Herschell Gordon Lewis, the influential exploitation and horror filmmaker who was nicknamed “The Godfather of Gore”, passed away today. He was 87 years old.
Born in Pittsburgh in 1929, Lewis would become a legend among gorehounds and splatterpunks with the release of 1963’s Blood Feast. The film is considered the first gore movie, with animal offal used to simulate human body parts. It was the first entry in The Blood Trilogy, a trio of bloody messes which included Color Me Blood Red (1964) and Two Thousand Maniacs! (1965). (As an odd sidenote, Two Thousand Maniacs would inspire the name of the band 10,000 Maniacs.)
Other Lewis movies of note include A Taste of Blood (1967), The Gruesome Twosome (1967), The Wizard of Gore (1970), and The Gore Gore Girls (1972). In addition to these gory horror films, Lewis also made a few softcore nudie cuties a la Russ Meyer. What Meyer was to breasts, Lewis was to gore.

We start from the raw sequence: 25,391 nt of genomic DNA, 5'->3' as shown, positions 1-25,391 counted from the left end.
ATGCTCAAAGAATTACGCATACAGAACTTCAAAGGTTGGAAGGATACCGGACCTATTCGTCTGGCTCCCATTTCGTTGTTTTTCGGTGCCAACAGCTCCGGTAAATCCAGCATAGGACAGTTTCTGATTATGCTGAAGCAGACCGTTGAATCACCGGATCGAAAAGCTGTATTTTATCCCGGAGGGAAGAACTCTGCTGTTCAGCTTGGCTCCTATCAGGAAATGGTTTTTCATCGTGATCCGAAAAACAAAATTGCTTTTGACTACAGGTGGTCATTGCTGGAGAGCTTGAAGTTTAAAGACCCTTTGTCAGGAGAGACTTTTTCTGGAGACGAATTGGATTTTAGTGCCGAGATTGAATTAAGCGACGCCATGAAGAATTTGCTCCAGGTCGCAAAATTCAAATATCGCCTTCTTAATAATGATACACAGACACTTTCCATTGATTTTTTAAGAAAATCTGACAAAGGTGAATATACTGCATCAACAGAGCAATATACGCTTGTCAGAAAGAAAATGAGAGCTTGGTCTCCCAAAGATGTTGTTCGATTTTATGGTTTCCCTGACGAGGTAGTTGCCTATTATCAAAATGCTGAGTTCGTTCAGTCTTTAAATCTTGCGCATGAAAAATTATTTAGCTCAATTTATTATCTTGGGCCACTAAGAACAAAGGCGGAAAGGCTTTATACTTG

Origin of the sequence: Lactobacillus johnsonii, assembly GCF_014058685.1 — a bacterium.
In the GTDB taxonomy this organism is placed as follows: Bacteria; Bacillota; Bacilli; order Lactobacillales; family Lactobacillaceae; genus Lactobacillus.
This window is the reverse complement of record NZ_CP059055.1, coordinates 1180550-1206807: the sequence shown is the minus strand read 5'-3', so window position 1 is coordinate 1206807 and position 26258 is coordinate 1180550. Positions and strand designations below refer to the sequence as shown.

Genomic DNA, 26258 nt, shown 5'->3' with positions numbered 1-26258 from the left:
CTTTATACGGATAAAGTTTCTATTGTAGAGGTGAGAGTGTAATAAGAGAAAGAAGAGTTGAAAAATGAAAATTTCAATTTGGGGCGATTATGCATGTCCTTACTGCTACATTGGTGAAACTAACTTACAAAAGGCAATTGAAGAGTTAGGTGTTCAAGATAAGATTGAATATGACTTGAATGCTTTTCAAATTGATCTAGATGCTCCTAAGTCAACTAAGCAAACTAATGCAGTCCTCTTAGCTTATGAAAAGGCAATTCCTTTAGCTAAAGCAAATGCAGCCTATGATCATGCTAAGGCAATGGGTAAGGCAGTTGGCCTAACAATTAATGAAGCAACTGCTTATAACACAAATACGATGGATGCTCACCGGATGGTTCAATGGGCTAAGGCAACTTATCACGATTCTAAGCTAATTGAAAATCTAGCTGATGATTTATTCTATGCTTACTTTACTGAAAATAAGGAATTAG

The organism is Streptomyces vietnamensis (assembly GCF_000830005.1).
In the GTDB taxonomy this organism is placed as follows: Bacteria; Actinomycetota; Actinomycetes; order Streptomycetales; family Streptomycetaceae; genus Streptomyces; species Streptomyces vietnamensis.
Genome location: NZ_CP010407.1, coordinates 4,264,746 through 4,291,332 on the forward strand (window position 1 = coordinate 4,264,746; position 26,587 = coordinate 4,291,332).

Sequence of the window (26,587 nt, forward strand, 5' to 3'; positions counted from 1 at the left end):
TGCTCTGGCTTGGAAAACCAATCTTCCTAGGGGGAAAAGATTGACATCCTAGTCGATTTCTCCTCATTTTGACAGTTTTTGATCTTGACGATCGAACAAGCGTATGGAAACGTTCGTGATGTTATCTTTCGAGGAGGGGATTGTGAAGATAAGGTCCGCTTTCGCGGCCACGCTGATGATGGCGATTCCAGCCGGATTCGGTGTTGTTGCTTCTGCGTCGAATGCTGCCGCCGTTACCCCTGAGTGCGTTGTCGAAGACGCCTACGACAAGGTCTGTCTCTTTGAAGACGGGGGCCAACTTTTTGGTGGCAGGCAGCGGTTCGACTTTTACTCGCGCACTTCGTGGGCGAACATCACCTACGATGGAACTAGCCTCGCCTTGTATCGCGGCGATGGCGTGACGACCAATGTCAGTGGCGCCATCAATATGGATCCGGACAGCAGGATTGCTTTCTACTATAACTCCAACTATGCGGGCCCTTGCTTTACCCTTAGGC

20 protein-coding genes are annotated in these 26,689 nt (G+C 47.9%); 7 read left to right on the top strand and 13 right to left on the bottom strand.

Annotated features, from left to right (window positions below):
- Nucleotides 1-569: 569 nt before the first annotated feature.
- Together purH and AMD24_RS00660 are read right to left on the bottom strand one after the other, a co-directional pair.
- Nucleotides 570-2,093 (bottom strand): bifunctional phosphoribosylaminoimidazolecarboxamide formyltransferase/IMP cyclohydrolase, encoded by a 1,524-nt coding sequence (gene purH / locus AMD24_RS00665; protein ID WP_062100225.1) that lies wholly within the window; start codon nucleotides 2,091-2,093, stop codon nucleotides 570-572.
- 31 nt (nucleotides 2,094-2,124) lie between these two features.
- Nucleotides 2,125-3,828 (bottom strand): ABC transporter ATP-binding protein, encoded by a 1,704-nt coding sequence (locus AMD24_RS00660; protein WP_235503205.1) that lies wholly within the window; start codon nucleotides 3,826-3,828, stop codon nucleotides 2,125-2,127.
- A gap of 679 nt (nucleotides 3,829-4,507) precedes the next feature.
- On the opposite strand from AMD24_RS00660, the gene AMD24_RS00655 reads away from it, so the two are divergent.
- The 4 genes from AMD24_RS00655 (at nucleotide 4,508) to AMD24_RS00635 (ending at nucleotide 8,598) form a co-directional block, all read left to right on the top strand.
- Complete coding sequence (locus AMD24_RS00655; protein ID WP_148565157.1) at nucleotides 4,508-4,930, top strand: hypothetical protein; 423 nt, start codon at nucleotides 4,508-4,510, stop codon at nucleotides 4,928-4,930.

I still recall being a high school kid in the 90s working at a video store and learning about Lewis from one of my co-workers. While making his landmark gore films in the 60s, Lewis would have a car trunk full of butcher shop organs ready for a scene. It’d reek like hell on a hot day. (They’d use burnt coffee grounds to help deaden the smell of rotting meat.) His films may not have been polished, but they had a kind of rollicking madness to them–cheap thrills, made quick, and bloody. Every now and then I hum the tune to Two Thousand Maniacs! for kicks.
Flixist sends our condolences to the Lewis family and his loved ones.[via Variety]